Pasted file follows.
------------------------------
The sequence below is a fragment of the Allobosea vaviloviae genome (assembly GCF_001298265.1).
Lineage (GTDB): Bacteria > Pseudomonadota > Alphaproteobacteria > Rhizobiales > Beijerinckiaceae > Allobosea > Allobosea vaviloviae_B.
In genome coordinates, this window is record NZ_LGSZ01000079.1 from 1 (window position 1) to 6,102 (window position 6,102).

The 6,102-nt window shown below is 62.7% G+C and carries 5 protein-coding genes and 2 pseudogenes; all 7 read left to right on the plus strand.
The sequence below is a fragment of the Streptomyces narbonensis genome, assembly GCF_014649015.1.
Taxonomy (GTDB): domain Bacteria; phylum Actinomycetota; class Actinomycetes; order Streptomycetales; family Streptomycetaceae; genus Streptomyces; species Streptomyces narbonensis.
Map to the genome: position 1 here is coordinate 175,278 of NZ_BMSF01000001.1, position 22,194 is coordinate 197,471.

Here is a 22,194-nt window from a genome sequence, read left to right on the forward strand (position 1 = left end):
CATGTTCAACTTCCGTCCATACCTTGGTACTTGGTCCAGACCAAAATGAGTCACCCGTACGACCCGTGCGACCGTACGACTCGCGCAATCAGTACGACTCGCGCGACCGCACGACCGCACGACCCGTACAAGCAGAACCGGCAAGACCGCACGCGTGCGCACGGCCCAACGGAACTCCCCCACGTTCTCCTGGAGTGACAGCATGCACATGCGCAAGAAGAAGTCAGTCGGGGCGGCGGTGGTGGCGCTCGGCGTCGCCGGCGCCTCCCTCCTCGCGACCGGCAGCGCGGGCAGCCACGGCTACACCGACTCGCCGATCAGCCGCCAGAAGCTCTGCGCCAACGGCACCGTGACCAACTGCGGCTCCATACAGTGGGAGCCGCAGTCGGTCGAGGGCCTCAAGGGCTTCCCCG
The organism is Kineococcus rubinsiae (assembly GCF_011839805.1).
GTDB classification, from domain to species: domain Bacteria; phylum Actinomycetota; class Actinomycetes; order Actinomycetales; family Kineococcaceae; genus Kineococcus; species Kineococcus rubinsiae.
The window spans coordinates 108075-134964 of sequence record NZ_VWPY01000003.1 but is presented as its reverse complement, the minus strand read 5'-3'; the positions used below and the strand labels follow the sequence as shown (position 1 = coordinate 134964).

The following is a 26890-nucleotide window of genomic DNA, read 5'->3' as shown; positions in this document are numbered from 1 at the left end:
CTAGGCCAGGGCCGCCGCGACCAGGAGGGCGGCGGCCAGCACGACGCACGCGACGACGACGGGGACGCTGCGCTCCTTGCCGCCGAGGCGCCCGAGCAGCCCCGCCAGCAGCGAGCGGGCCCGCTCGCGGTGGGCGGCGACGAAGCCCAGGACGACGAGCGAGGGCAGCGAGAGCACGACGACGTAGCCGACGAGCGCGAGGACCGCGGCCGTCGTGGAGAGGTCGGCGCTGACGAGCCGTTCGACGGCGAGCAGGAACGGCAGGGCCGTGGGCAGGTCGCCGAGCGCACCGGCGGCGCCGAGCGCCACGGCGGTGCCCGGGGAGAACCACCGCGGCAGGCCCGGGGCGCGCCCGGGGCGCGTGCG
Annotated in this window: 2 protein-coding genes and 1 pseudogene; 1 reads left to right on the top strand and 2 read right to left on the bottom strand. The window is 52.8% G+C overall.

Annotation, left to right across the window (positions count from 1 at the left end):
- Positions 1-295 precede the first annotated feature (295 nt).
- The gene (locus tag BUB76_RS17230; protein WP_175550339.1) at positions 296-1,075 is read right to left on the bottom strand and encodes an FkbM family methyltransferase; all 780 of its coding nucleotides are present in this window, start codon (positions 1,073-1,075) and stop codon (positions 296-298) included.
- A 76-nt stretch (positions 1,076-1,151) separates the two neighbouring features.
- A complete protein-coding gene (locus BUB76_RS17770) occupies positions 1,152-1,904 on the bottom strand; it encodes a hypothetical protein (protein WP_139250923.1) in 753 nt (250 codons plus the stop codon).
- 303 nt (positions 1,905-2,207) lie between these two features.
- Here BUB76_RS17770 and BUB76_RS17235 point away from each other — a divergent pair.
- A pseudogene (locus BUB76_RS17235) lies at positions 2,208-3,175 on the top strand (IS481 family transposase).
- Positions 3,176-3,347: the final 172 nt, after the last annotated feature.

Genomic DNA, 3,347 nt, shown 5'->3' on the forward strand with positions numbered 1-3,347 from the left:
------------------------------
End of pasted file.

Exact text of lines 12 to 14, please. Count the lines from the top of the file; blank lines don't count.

The window spans coordinates 108075-134964 of sequence record NZ_VWPY01000003.1 but is presented as its reverse complement, the minus strand read 5'-3'; the positions used below and the strand labels follow the sequence as shown (position 1 = coordinate 134964).

The following is a 26890-nucleotide window of genomic DNA, read 5'->3' as shown; positions in this document are numbered from 1 at the left end:
CTAGGCCAGGGCCGCCGCGACCAGGAGGGCGGCGGCCAGCACGACGCACGCGACGACGACGGGGACGCTGCGCTCCTTGCCGCCGAGGCGCCCGAGCAGCCCCGCCAGCAGCGAGCGGGCCCGCTCGCGGTGGGCGGCGACGAAGCCCAGGACGACGAGCGAGGGCAGCGAGAGCACGACGACGTAGCCGACGAGCGCGAGGACCGCGGCCGTCGTGGAGAGGTCGGCGCTGACGAGCCGTTCGACGGCGAGCAGGAACGGCAGGGCCGTGGGCAGGTCGCCGAGCGCACCGGCGGCGCCGAGCGCCACGGCGGTGCCCGGGGAGAACCACCGCGGCAGGCCCGGGGCGCGCCCGGGGCGCGTGCG